An employer informs his employees on 1 Dec 2011 of his decision to pay non-contractual bonuses (for the year ending 31 Dec 2011) on 1 Feb 2012.
The employees become entitled to such non-contractual bonuses on 1 Feb 2012 when the bonuses are paid. These employees will be taxed on these bonuses in the Year of Assessment 2013.
Your director's fees will be treated as income of the year in which you become entitled to the fees.
Generally, you are entitled to director's fees on the date they are voted and approved at the company's annual general meeting.
For example, the company voted and approved director’s fees of $20,000 on 30 Jun 2013 to be paid to you for your services rendered for the accounting year ended 31 Dec 2012. You will be taxed on the fees in the Year of Assessment 2014.
For more information on the tax treatment of director’s fees, please refer to the e-Tax Guide Tax Treatment of Director’s Fees and Bonuses from Employment.
Commission refers to payment you receive for services provided. It is taxable and must be reported in your tax form.
If you receive commission from your employer, please report the commission under 'Employment Income' in your tax form.
If you are self-employed, report your commission under 'trade Income' in your tax form.
Other employment income
Other employment income may include allowances and benefits-in-kind given by your employer. For more information, refer to the FAQ on tax treatment of employee remuneration.
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You may receive transport allowance, meal allowance and etc. from your employer. They are taxable.
Generally, it refers to benefits such as club memberships provided by your employer in place of cash. They are taxable.
- Payments for restrictive covenants
It refers to payments received from your employer for entering into a covenant that restricts your rights. Generally payments for restrictive covenants are not taxable as they are capital receipts.
- Salary in-lieu of notice/notice pay
Payment in lieu of notice to compensate you for early resignation or early termination of contract is taxable.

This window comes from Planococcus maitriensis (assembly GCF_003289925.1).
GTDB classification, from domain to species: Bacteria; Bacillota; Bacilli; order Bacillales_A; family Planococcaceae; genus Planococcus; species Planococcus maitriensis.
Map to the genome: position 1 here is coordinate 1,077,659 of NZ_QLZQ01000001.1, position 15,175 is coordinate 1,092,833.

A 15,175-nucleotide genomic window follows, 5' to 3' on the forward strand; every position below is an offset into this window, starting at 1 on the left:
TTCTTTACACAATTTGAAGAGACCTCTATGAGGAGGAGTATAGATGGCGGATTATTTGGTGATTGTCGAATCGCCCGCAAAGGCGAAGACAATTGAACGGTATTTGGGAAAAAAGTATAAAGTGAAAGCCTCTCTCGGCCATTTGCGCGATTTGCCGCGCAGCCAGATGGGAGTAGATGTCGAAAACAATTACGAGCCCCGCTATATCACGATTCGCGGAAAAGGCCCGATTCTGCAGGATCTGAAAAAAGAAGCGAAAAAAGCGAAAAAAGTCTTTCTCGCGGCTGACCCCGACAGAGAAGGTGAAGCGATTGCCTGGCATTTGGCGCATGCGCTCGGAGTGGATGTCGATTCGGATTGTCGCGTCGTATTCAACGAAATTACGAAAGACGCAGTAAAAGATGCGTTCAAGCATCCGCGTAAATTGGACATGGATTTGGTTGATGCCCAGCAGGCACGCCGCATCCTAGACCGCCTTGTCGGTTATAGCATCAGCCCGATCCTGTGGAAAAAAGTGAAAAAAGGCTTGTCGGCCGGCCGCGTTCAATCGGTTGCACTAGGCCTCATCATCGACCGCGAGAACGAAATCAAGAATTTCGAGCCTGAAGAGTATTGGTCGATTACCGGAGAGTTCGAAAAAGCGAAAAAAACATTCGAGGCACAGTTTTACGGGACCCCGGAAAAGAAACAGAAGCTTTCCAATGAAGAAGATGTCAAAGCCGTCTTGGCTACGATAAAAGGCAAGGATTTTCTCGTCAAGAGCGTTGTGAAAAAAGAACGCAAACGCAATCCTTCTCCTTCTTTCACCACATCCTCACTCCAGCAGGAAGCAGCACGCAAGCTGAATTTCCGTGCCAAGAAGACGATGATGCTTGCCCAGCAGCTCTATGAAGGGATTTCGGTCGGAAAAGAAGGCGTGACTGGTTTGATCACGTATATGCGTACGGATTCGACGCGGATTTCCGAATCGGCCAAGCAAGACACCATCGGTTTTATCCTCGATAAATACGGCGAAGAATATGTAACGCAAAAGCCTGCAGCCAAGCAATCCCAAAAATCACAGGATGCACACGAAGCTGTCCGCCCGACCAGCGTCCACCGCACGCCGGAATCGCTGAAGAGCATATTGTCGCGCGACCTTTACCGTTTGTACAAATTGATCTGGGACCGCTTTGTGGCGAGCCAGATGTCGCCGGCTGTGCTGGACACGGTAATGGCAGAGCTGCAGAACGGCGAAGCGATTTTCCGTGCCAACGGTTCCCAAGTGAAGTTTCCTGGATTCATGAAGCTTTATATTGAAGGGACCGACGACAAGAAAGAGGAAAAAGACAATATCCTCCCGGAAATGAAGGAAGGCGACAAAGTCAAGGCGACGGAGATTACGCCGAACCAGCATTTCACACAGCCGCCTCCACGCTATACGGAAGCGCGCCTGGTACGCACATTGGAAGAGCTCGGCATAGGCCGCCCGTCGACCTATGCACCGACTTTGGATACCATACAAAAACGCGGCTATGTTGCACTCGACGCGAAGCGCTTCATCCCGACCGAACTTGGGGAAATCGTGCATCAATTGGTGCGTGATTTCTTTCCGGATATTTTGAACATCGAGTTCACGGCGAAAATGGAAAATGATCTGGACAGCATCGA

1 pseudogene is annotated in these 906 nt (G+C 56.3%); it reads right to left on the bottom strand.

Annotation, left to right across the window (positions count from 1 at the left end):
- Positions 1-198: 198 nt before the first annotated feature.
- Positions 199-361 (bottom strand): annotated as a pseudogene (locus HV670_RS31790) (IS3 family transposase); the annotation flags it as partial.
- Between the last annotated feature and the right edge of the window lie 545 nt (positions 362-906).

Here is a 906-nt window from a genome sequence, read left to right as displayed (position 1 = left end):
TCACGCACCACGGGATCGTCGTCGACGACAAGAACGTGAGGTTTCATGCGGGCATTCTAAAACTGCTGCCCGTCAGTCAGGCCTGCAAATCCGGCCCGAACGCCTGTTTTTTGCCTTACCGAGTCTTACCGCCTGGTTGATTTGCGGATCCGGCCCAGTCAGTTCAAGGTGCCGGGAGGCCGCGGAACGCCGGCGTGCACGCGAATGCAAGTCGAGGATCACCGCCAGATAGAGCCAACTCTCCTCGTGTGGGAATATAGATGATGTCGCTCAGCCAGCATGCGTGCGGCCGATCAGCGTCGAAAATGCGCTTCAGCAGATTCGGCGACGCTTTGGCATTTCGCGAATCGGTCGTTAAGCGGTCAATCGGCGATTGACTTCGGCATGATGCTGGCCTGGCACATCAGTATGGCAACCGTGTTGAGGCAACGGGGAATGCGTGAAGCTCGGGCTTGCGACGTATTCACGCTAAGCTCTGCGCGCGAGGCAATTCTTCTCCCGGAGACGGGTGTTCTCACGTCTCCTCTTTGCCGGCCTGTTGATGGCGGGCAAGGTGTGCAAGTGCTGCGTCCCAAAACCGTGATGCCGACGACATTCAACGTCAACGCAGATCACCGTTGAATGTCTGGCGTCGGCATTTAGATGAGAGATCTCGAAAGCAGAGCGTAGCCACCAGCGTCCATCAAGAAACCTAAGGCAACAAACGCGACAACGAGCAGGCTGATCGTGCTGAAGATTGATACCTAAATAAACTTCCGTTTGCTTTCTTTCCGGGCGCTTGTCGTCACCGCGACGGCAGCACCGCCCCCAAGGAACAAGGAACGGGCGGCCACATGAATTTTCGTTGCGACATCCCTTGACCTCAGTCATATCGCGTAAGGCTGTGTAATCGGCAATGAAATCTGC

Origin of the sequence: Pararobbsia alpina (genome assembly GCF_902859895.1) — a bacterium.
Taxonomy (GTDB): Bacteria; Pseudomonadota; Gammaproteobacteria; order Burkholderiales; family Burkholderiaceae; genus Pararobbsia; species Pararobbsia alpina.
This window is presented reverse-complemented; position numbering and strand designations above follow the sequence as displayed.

- Tax paid by employer
When your tax is paid fully or partially by your employer, such a benefit is taxable. A tax-on-tax will be computed. Examples on how to compute tax-on-tax (313KB)
How to report
You have to declare your employment income including allowances, benefits-in-kind and all other gains or profits from employment (before deduction of CPF contribution) under 'employment income' in your tax form.
If your employer participates in the auto-inclusion scheme
You do not have to declare your employment income. Your employer will send us your income details. Find out if your employer is a participant of the auto-inclusion scheme.If you have more than 1 employment
You only have to declare your employment income from the employer who does NOT participate in the auto-inclusion scheme.
Your employer who participates in the auto-inclusion scheme will send us your employment income details electronically. We will automatically include the income details in your assessment.
Q1. I had breached my employment contract and was ordered to pay back the company the income that I earned. Why am I still taxable on the income that I paid back to the company?
Employment income and payback to company for breach of employment contract are two separate types of payment. The employment income that you received was for past services rendered by you and is taxable.
The payback to your company is what you compensate it for breaching your employment contract. This is considered as liquidated damages. Liquidated damages are not tax deductible as an expense and it cannot be set-off against your employment income.